Many people who suffer from vestibular migraine have a history of migraine symptoms but may have never experienced a migraine headache before.

5. Can You Experience a Migraine Aura Without a Migraine Headache?

After gaining all this information, you might be wondering whether or not you can experience a migraine aura without a migraine headache. The answer to this question is yes.

Yes, you can experience a migraine aura without a migraine headache. Silent migraine is the name for this type of migraine.

Even though the thought of not suffering the severe pain of a migraine headache may seem like a relief, a silent migraine should be taken lightly as even if the migraine pain does not develop, the aura symptoms might still cause problems in daily life.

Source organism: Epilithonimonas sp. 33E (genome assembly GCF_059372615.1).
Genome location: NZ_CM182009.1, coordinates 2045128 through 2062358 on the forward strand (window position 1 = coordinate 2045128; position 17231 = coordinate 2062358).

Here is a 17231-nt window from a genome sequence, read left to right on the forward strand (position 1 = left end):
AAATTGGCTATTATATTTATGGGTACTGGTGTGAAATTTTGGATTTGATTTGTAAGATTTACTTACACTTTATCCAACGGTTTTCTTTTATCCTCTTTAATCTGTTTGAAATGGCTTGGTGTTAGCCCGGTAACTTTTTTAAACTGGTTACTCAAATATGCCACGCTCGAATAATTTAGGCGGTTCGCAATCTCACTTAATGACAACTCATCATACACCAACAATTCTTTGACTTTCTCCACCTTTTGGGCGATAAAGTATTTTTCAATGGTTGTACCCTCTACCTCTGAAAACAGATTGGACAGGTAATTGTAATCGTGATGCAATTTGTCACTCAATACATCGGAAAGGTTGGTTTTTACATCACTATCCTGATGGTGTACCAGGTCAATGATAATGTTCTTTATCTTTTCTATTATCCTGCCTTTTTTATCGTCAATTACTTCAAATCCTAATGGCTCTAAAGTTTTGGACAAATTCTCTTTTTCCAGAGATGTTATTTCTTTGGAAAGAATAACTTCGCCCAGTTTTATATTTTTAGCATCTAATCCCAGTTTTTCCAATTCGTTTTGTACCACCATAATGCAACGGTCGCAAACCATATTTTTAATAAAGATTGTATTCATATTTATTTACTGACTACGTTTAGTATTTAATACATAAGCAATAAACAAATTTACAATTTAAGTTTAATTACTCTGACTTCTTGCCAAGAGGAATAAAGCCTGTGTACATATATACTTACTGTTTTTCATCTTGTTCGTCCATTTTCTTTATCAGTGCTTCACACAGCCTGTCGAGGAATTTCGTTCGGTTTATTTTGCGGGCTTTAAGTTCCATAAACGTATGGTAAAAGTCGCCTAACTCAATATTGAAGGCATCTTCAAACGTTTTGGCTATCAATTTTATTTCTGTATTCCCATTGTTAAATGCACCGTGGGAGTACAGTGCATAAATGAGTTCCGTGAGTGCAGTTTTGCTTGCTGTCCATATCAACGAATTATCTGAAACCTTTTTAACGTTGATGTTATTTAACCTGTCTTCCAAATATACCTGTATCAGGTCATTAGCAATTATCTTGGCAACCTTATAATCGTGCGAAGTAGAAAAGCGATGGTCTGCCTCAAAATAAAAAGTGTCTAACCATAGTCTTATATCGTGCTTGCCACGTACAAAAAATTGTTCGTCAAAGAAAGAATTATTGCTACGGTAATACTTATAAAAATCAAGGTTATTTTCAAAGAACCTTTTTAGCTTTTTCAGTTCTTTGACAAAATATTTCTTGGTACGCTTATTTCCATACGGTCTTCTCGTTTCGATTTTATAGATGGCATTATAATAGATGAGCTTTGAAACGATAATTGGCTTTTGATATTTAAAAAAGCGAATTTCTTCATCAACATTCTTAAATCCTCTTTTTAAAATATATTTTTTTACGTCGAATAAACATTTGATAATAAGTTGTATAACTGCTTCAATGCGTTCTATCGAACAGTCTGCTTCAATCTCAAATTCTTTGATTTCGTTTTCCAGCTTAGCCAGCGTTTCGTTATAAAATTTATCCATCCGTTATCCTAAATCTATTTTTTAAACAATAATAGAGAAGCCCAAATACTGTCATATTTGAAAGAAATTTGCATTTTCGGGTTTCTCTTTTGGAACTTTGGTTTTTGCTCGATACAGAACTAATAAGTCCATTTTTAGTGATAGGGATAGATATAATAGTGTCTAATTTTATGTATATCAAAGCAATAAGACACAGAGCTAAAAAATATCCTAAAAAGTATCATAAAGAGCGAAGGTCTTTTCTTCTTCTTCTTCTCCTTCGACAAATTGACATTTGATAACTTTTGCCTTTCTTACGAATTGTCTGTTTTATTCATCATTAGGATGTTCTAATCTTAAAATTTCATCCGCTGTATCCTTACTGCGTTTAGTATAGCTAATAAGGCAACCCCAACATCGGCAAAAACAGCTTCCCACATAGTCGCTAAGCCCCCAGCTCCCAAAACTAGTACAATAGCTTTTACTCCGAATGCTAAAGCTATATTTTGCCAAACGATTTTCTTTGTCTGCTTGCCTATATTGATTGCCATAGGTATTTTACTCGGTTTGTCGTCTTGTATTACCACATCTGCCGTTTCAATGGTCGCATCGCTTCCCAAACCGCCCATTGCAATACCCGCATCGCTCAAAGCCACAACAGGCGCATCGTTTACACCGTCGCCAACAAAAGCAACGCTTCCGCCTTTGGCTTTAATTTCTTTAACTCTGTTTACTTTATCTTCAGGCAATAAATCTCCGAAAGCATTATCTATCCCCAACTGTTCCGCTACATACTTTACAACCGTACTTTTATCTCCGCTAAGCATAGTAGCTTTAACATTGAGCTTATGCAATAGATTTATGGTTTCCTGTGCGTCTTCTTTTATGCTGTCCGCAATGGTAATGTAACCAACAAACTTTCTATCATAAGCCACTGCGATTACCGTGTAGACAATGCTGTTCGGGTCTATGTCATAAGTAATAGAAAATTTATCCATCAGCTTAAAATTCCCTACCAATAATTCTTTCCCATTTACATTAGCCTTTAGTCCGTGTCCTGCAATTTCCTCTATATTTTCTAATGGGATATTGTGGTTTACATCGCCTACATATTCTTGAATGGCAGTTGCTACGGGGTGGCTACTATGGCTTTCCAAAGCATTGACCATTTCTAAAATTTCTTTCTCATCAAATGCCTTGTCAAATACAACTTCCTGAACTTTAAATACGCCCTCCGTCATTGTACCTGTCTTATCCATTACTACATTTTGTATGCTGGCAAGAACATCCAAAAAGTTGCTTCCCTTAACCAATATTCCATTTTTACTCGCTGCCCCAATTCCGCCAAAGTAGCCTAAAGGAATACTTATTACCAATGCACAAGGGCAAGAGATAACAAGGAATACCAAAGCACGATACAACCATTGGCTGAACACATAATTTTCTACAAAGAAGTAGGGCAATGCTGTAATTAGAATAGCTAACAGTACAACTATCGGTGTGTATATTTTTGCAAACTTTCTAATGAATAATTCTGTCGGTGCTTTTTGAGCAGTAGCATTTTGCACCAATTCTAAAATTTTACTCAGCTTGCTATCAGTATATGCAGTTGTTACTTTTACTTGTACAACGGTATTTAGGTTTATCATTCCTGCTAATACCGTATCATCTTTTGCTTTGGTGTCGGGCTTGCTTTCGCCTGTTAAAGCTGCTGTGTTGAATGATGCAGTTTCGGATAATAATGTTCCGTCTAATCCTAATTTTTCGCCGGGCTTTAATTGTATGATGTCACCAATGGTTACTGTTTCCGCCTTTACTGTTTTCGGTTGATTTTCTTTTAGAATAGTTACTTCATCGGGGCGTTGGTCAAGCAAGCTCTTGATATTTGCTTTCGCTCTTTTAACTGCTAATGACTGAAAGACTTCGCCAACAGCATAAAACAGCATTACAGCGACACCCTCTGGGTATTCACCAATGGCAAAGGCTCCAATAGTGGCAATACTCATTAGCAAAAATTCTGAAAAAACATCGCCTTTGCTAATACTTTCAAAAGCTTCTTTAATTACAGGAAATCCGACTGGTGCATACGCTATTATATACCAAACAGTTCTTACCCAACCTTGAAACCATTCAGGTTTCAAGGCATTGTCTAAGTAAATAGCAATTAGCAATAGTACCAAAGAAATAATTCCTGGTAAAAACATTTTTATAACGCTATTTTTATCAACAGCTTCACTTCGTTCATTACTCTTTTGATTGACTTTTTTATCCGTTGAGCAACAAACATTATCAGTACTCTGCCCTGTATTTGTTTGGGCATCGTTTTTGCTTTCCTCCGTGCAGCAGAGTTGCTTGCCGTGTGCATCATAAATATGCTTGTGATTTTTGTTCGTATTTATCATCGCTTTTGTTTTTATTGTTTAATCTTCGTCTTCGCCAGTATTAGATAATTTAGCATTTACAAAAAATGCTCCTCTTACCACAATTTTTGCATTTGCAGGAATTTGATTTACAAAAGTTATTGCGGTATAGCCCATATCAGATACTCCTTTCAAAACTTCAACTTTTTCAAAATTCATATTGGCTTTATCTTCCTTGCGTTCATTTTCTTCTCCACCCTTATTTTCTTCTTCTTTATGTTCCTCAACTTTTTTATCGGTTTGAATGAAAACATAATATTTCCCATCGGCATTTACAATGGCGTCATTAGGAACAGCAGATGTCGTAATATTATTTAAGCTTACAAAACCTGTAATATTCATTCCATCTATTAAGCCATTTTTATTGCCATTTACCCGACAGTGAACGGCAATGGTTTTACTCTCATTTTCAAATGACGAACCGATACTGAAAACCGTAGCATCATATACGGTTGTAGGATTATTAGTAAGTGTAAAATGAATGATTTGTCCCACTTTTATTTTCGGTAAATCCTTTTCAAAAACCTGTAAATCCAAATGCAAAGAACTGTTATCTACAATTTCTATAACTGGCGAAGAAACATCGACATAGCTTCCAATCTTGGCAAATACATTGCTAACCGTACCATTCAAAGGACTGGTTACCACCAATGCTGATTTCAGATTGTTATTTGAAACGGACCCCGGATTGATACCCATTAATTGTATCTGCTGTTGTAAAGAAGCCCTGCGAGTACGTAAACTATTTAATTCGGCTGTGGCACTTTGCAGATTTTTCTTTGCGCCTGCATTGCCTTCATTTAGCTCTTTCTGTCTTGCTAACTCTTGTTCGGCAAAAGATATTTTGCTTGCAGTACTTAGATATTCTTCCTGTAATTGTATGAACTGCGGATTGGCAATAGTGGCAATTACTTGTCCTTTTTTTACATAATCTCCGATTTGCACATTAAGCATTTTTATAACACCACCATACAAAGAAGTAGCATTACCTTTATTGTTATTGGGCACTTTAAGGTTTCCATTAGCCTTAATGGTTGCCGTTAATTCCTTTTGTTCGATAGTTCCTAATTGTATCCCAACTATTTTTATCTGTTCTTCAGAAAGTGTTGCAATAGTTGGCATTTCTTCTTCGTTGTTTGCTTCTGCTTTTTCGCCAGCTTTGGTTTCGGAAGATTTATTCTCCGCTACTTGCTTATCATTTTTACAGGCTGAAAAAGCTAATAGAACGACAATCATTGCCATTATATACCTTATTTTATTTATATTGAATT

A good example of such a case would be ocular migraine, a form of migraine attack marked by visual symptoms that can occur without head pain. Types of ocular migraine can include migraine with aura and retinal migraine.

Because the symptoms are so similar, migraine attacks that don’t cause pain at a time can be mistaken for a Transient Ischemic Attack (TIA) or a seizure.

6. Treatment and Remedies for Migraine Auras

Now that you know what is a migraine aura, you might be wondering how you can avoid one.

The truth is that while migraine aura cannot be avoided entirely, you can take steps to lessen the length, severity, and frequency of episodes.

Treatment choices and remedies for migraines with aura are similar to those for other migraine types. They are determined by the intensity and frequency of a person’s symptoms. Among the possibilities are: